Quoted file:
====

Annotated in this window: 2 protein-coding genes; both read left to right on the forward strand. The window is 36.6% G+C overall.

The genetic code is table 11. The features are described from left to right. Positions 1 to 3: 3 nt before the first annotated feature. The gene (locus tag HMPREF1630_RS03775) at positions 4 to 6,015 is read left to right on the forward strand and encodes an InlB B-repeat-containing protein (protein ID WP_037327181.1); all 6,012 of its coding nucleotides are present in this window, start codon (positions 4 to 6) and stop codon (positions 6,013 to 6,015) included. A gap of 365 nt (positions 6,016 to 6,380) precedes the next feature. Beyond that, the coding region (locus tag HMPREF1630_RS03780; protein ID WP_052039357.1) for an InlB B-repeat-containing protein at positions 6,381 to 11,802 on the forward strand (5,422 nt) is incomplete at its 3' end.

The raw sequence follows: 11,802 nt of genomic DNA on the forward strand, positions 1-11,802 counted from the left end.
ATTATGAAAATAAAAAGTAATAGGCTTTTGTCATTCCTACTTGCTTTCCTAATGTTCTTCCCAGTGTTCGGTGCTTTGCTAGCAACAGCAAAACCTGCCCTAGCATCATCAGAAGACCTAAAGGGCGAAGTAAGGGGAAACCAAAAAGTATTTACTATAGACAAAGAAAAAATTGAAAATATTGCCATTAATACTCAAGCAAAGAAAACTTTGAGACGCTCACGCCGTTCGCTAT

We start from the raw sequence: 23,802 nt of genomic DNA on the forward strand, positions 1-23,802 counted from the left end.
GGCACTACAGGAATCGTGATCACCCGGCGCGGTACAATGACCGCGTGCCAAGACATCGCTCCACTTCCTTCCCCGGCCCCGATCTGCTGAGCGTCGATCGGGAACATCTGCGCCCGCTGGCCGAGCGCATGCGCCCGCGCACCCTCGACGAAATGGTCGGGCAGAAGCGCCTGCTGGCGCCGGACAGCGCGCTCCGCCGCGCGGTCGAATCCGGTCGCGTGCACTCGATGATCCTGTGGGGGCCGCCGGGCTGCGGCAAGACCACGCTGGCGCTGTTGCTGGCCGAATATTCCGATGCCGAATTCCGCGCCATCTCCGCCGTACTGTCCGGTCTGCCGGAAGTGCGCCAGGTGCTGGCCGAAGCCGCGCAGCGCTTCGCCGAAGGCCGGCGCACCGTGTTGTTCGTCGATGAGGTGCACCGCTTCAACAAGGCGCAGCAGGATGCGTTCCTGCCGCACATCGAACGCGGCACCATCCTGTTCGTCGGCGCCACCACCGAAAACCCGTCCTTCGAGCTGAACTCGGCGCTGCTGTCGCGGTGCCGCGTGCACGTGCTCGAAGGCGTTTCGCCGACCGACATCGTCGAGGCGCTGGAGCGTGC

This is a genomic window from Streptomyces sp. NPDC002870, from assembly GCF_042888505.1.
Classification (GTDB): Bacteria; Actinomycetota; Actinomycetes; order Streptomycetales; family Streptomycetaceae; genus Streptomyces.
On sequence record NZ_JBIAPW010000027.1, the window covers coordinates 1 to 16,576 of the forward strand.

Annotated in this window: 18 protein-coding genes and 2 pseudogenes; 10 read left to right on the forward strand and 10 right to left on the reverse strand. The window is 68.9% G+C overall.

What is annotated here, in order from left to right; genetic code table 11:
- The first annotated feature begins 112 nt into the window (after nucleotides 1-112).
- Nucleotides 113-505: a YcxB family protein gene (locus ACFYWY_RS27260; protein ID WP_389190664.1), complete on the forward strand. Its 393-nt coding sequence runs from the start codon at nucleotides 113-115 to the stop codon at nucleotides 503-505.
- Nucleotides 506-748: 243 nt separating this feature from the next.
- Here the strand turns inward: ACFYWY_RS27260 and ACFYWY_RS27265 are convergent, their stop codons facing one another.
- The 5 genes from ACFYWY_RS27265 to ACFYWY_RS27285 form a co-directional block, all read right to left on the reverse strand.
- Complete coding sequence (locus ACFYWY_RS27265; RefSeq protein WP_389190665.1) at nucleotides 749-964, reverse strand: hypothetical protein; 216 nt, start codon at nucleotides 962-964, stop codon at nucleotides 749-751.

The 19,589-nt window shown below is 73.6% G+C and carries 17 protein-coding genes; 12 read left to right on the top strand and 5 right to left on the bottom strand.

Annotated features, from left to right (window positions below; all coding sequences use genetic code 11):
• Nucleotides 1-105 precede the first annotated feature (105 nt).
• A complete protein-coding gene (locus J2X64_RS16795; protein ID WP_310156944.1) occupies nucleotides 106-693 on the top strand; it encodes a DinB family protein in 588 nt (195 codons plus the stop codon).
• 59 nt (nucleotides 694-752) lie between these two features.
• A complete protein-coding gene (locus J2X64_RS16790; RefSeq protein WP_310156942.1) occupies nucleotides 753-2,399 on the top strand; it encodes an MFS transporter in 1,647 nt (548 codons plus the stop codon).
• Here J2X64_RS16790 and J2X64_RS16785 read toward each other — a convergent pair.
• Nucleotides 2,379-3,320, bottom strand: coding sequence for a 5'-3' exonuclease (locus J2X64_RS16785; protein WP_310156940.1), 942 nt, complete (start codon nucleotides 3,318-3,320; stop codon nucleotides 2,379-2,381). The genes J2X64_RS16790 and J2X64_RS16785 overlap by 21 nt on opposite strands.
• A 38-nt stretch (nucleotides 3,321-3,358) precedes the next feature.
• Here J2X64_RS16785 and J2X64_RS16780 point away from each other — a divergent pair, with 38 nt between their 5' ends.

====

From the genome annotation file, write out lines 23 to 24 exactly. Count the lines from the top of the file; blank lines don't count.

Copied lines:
• A complete protein-coding gene (locus J2X64_RS16790; RefSeq protein WP_310156942.1) occupies nucleotides 753-2,399 on the top strand; it encodes an MFS transporter in 1,647 nt (548 codons plus the stop codon).
• Here J2X64_RS16790 and J2X64_RS16785 read toward each other — a convergent pair.